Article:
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Mitogen-activated protein kinase 11
|Mitogen-activated protein kinase 11
|Amino acid sequence
>lcl|BSEQ0006615|Mitogen-activated protein kinase 11 MSGPRAGFYRQELNKTVWEVPQRLQGLRPVGSGAYGSVCSAYDARLRQKVAVKKLSRPFQ SLIHARRTYRELRLLKHLKHENVIGLLDVFTPATSIEDFSEVYLVTTLMGADLNNIVKCQ ALSDEHVQFLVYQLLRGLKYIHSAGIIHRDLKPSNVAVNEDCELRILDFGLARQADEEMT GYVATRWYRAPEIMLNWMHYNQTVDIWSVGCIMAELLQGKALFPGSDYIDQLKRIMEVVG TPSPEVLAKISSEHARTYIQSLPPMPQKDLSSIFRGANPLAIDLLGRMLVLDSDQRVSAA EALAHAYFSQYHDPEDEPEAEPYDESVEAKERTLEEWKELTYQEVLSFKPPEPPKPPGSL EIEQ
|Number of residues
|Protein serine/threonine kinase activity
|Serine/threonine kinase which acts as an essential component of the MAP kinase signal transduction pathway. MAPK11 is one of the four p38 MAPKs which play an important role in the cascades of cellular responses evoked by extracellular stimuli such as proinflammatory cytokines or physical stress leading to direct activation of transcription factors. Accordingly, p38 MAPKs phosphorylate a broad range of proteins and it has been estimated that they may have approximately 200 to 300 substrates each. MAPK11 functions are mostly redundant with those of MAPK14. Some of the targets are downstream kinases which are activated through phosphorylation and further phosphorylate additional targets. RPS6KA5/MSK1 and RPS6KA4/MSK2 can directly phosphorylate and activate transcription factors such as CREB1, ATF1, the NF-kappa-B isoform RELA/NFKB3, STAT1 and STAT3, but can also phosphorylate histone H3 and the nucleosomal protein HMGN1. RPS6KA5/MSK1 and RPS6KA4/MSK2 play important roles in the rapid induction of immediate-early genes in response to stress or mitogenic stimuli, either by inducing chromatin remodeling or by recruiting the transcription machinery. On the other hand, two other kinase targets, MAPKAPK2/MK2 and MAPKAPK3/MK3, participate in the control of gene expression mostly at the post-transcriptional level, by phosphorylating ZFP36 (tristetraprolin) and ELAVL1, and by regulating EEF2K, which is important for the elongation of mRNA during translation. MKNK1/MNK1 and MKNK2/MNK2, two other kinases activated by p38 MAPKs, regulate protein synthesis by phosphorylating the initiation factor EIF4E2. In the cytoplasm, the p38 MAPK pathway is an important regulator of protein turnover. For example, CFLAR is an inhibitor of TNF-induced apoptosis whose proteasome-mediated degradation is regulated by p38 MAPK phosphorylation. Ectodomain shedding of transmembrane proteins is regulated by p38 MAPKs as well. In response to inflammatory stimuli, p38 MAPKs phosphorylate the membrane-associated metalloprotease ADAM17. Such phosphorylation is required for ADAM17-mediated ectodomain shedding of TGF-alpha family ligands, which results in the activation of EGFR signaling and cell proliferation. Additional examples of p38 MAPK substrates are the FGFR1. FGFR1 can be translocated from the extracellular space into the cytosol and nucleus of target cells, and regulates processes such as rRNA synthesis and cell growth. FGFR1 translocation requires p38 MAPK activation. In the nucleus, many transcription factors are phosphorylated and activated by p38 MAPKs in response to different stimuli. Classical examples include ATF1, ATF2, ATF6, ELK1, PTPRH, DDIT3, TP53/p53 and MEF2C and MEF2A. The p38 MAPKs are emerging as important modulators of gene expression by regulating chromatin modifiers and remodelers. The promoters of several genes involved in the inflammatory response, such as IL6, IL8 and IL12B, display a p38 MAPK-dependent enrichment of histone H3 phosphorylation on 'Ser-10' (H3S10ph) in LPS-stimulated myeloid cells. This phosphorylation enhances the accessibility of the cryptic NF-kappa-B-binding sites marking promoters for increased NF-kappa-B recruitment.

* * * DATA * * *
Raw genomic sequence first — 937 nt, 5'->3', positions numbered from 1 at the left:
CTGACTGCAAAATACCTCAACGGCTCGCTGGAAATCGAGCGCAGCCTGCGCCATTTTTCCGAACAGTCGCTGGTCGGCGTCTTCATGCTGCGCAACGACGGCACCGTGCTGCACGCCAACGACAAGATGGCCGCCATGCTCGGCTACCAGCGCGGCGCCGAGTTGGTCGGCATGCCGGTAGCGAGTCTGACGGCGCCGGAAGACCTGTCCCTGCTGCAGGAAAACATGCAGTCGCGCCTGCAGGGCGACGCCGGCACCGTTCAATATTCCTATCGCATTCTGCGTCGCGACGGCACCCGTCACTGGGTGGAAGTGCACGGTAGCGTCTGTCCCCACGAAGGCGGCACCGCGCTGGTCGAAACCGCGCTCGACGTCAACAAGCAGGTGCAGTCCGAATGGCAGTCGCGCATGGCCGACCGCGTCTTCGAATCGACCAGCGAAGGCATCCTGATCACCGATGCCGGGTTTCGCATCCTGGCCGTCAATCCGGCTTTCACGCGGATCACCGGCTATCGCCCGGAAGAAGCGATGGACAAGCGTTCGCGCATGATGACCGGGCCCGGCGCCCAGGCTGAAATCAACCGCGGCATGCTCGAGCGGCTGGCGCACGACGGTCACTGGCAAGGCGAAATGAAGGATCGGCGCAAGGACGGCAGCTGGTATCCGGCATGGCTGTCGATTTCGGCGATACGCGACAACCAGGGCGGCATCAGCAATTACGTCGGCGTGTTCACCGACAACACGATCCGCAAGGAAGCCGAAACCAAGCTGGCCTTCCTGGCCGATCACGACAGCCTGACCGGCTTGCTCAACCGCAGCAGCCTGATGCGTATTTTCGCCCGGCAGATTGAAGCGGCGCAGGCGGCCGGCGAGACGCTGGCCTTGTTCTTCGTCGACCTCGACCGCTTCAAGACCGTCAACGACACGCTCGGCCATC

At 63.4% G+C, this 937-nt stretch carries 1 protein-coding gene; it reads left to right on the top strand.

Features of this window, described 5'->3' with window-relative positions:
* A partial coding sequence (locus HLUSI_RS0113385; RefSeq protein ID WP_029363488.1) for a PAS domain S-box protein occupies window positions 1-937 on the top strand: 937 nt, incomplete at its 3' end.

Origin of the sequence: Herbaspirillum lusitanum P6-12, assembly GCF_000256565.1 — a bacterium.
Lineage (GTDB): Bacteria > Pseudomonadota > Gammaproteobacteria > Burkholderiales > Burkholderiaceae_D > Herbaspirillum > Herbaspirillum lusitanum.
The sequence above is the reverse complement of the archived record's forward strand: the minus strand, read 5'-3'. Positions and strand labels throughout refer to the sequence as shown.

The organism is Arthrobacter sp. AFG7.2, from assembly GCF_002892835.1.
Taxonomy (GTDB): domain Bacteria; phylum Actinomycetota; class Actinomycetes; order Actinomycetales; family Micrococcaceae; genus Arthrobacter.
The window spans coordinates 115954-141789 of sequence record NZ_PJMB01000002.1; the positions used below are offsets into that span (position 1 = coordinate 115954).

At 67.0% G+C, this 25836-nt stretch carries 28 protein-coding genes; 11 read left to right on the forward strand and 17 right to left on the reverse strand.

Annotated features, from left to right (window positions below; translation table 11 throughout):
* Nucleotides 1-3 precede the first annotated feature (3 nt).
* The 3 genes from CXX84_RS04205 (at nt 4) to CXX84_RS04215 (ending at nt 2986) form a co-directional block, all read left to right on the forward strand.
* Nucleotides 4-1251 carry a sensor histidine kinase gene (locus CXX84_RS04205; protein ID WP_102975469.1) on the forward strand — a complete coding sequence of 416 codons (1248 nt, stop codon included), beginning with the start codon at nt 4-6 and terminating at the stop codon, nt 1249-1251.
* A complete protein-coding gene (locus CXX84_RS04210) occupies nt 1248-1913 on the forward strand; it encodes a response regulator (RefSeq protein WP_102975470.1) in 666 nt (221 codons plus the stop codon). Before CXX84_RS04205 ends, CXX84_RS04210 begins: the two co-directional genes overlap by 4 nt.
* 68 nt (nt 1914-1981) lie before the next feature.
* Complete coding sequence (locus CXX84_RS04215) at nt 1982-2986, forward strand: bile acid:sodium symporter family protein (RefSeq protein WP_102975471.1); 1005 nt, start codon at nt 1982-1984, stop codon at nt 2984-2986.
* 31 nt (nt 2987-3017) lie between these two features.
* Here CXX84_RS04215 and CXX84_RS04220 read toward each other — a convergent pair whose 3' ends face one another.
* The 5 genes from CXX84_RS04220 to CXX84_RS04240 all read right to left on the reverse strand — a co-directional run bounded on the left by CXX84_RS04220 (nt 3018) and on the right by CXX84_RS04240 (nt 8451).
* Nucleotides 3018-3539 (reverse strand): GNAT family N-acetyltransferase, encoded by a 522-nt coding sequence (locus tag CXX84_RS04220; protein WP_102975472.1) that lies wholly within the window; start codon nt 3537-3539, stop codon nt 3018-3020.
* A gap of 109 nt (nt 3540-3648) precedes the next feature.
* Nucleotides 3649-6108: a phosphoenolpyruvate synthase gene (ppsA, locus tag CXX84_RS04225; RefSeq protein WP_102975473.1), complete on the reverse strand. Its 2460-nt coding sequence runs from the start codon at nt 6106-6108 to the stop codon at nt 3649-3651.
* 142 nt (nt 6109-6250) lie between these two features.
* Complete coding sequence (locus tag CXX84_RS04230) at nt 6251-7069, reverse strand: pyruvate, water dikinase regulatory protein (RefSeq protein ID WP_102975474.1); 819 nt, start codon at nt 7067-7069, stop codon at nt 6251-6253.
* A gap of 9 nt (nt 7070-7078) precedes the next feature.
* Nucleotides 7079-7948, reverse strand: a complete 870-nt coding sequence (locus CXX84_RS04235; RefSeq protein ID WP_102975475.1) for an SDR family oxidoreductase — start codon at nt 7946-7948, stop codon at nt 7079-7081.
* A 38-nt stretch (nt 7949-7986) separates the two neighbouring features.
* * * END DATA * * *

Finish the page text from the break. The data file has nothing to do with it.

|Pfam Domain Function
|GenBank Protein ID
|UniProtKB Entry Name
>lcl|BSEQ0017085|Mitogen-activated protein kinase 11 (MAPK11) ATGTCGGGCCCTCGCGCCGGCTTCTACCGGCAGGAGCTGAACAAGACCGTGTGGGAGGTG CCGCAGCGGCTGCAGGGGCTGCGCCCGGTGGGCTCCGGCGCCTACGGCTCCGTCTGTTCG GCCTACGACGCCCGGCTGCGCCAGAAGGTGGCGGTGAAGAAGCTGTCGCGCCCCTTCCAG TCGCTGATCCACGCGCGCAGAACGTACCGGGAGCTGCGGCTGCTCAAGCACCTGAAGCAC GAGAACGTCATCGGGCTTCTGGACGTCTTCACGCCGGCCACGTCCATCGAGGACTTCAGC GAAGTGTACTTGGTGACCACCCTGATGGGCGCCGACCTGAACAACATCGTCAAGTGCCAG GCGCTGAGCGACGAGCACGTTCAATTCCTGGTTTACCAGCTGCTGCGCGGGCTGAAGTAC ATCCACTCGGCCGGGATCATCCACCGGGACCTGAAGCCCAGCAACGTGGCTGTGAACGAG GACTGTGAGCTCAGGATCCTGGATTTCGGGCTGGCGCGCCAGGCGGACGAGGAGATGACC GGCTATGTGGCCACGCGCTGGTACCGGGCACCTGAGATCATGCTCAACTGGATGCATTAC AACCAAACAGTGGATATCTGGTCCGTGGGCTGCATCATGGCTGAGCTGCTCCAGGGCAAG GCCCTCTTCCCGGGAAGCGACTACATTGACCAGCTGAAGCGCATCATGGAAGTGGTGGGC ACACCCAGCCCTGAGGTTCTGGCAAAAATCTCCTCAGAACACGCCCGGACATATATCCAG TCCCTGCCCCCCATGCCCCAGAAGGACCTGAGCAGCATCTTCCGTGGAGCCAACCCCCTG GCCATAGACCTCCTTGGAAGGATGCTGGTGCTGGACAGTGACCAGAGGGTCAGTGCAGCT GAGGCACTGGCCCACGCCTACTTCAGCCAGTACCACGACCCCGAGGATGAGCCAGAGGCC GAGCCATATGATGAGAGCGTTGAGGCCAAGGAGCGCACGCTGGAGGAGTGGAAGGAGCTC ACTTACCAGGAAGTCCTCAGCTTCAAGCCCCCAGAGCCACCGAAGCCACCTGGCAGCCTG GAGATTGAGCAGTGA
|GenBank Gene ID